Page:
Why Millennials Need to Stop Hating on Indian Festivals

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Let’s start with a little quiz. In this month of October, we have 20 different festivals in India. No wonder, our country is called the land of festivals.

But can you name them all? (No, Halloween doesn’t count!) Congrats if you know them all! But if you don’t, just stop for a second and think.

How are we aware of every trivial detail of Game of Thrones, but not our very own festivals which attract and intrigue a number of tourists from around the world every year? How and why have we become strangers in our own land?

When I see people going gaga over Obama celebrating Diwali at his residence, or the band members of Coldplay amongst street kids playing Holi in their music video, I’m reminded how some of them have a tendency to treat festivals as mere holidays– getting up at noon, and binge-watching TV shows in their room away from their family. Or maybe caught up in work.

Where has the excitement and involvement gone? Because it surely wasn’t like this since the beginning.

“I see India as a land which has nothing to offer… but bright-eyed enthusiasm. The sights, smells, tastes, sounds…” I find myself rambling to my classmates.

Are they still listening? I wonder. Nope. These people have nodded off because I didn’t give them what they really wanted to hear- the pollution, traffic, exhibitionism, consumerism et al.

And rightly so, we should question ourselves at every step, reflect and also change our damaging practices. And it is especially necessary to call out on anything and everything that degrades our environment.

But it is ‘arm-chair activists’ that really get on my nerves, i.e., one who sits in their armchair or desk chair and blogs or posts about varied social issues on Facebook without ever really doing anything about said issues, or even worse being hypocrites.

For example, people who spend their time and money busy smoking in parties with blaring music complain about the air and noise pollution of Diwali, or people who criticise wastage of water on Holi while they’re busy challenging each other to an ice bucket challenge otherwise and enjoying videos of their favorite celebrities doing so.

The long and short of what I’m saying is that I don’t think it’s fair to reject and snub the idea of Indian festivals in its entirety just because some of us have forgotten its true essence. Because it is common knowledge that these festivals are amongst the most ancient of human activities and it is only in the last couple of years that they’ve been celebrated in the wasteful way we do now.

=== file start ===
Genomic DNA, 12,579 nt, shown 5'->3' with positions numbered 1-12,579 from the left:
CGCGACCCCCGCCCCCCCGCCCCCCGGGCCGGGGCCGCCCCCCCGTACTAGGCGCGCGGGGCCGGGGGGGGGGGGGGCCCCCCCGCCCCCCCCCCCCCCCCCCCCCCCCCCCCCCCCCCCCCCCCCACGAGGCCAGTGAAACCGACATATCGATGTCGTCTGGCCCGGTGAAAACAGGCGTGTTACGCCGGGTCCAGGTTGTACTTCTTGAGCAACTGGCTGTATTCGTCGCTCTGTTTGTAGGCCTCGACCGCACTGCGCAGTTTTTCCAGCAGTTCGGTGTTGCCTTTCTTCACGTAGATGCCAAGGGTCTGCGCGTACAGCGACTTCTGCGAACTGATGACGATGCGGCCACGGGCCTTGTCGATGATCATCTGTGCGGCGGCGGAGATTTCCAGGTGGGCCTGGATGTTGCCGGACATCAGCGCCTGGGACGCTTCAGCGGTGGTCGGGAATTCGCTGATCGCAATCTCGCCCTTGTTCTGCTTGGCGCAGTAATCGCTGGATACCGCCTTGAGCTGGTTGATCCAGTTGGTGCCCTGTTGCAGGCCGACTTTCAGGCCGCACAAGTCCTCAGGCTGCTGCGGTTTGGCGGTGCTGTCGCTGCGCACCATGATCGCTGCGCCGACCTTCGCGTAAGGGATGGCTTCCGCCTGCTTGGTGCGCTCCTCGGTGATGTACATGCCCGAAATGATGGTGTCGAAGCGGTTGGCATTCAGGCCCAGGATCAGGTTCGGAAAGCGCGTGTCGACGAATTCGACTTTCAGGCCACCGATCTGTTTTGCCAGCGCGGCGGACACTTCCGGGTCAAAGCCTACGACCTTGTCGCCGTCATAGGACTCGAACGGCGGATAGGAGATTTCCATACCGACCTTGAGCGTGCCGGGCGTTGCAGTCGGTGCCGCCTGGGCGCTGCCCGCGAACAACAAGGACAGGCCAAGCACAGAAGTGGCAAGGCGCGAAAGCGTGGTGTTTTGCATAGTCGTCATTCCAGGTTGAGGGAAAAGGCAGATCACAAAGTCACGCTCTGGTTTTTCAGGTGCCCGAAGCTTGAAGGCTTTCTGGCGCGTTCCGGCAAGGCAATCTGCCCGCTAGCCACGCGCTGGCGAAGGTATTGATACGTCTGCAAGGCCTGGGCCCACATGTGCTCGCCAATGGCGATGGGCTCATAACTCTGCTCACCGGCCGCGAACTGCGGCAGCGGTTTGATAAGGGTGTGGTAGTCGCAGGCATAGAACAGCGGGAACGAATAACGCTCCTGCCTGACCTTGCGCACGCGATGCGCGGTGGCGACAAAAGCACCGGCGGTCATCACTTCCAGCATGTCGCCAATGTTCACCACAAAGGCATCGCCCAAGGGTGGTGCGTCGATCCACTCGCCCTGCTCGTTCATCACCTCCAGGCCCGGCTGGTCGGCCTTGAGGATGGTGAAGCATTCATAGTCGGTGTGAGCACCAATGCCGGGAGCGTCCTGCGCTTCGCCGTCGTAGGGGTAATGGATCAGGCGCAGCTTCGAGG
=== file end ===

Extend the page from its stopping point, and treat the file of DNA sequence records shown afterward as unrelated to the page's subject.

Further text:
There is so much that today’s youth can take away from these festivals to enrich their lives.

In metropolitan cities, festivals are the time that you actually get to bond with your family and friends. Many of you must find your relatives confining, but they do have a certain warmth to them (and money :P) that is hard to find elsewhere. Maybe the reason they end up asking superficial questions is because the relationship they share with you hasn’t had a chance to develop. So, next time instead of ditching them for their WiFi password, try getting to know and care about them being a part of the community.

Instead of cribbing about your weight and trying bizarre new fad diets that you found online, take a look at the protein- rich Navratri fast which has an increasing support with the scientific community to ease your over-burdened body. If you’re a messy teenager, Diwali’s norm of cleaning your homes a great way to kick-start your way into a new squeaky-clean existence. Swachh Bharat Abhiyaan for the win! Make it a point to donate all that you have de-cluttered and care for the needy with a de-cluttered mind. Let go of all your class and religious distinctions when you fail to recognise each other amidst all the colours of Holi. And this is just the tip of the iceberg.

There are many good people in our society who sincerely care for each other as well as the environment and it is important to not only recognise, but join them to bring back the good times. I have hardly heard any firecrackers in my area this time even when Diwali’s right around the corner. Writing this article in such peace was something I wouldn’t have imagined to be possible five or six years ago.

I feel it is important  not only to recognise the efforts that people are putting in, but also to join them in an endeavour to celebrate responsibly and thereby bringing back the good old times which India is known for.

Let’s face it, nobody in the world has such an affinity for festivities as a secular country like India does, and this is what we do best. Because this emotional presence of festivals is unlike anything you can ever experience in your life!

[Disclaimer: The views and opinions expressed in this article are those of the author and do not necessarily reflect the views of University Express.]

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